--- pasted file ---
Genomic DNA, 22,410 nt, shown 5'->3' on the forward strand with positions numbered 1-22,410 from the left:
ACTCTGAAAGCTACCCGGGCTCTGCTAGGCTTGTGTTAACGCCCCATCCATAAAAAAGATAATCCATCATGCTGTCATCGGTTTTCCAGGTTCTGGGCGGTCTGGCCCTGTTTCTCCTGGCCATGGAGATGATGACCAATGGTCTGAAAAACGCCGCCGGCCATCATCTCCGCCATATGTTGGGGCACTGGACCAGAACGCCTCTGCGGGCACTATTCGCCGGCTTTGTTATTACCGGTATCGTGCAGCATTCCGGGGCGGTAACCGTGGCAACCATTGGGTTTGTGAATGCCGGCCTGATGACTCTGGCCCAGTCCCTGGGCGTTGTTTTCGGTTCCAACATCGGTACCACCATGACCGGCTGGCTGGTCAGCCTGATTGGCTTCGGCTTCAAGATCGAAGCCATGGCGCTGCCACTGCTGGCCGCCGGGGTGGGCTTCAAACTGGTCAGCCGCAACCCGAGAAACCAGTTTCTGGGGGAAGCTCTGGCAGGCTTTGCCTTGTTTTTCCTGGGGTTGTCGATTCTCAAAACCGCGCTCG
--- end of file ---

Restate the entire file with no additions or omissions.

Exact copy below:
Genomic DNA, 22,410 nt, shown 5'->3' on the forward strand with positions numbered 1-22,410 from the left:
ACTCTGAAAGCTACCCGGGCTCTGCTAGGCTTGTGTTAACGCCCCATCCATAAAAAAGATAATCCATCATGCTGTCATCGGTTTTCCAGGTTCTGGGCGGTCTGGCCCTGTTTCTCCTGGCCATGGAGATGATGACCAATGGTCTGAAAAACGCCGCCGGCCATCATCTCCGCCATATGTTGGGGCACTGGACCAGAACGCCTCTGCGGGCACTATTCGCCGGCTTTGTTATTACCGGTATCGTGCAGCATTCCGGGGCGGTAACCGTGGCAACCATTGGGTTTGTGAATGCCGGCCTGATGACTCTGGCCCAGTCCCTGGGCGTTGTTTTCGGTTCCAACATCGGTACCACCATGACCGGCTGGCTGGTCAGCCTGATTGGCTTCGGCTTCAAGATCGAAGCCATGGCGCTGCCACTGCTGGCCGCCGGGGTGGGCTTCAAACTGGTCAGCCGCAACCCGAGAAACCAGTTTCTGGGGGAAGCTCTGGCAGGCTTTGCCTTGTTTTTCCTGGGGTTGTCGATTCTCAAAACCGCGCTCG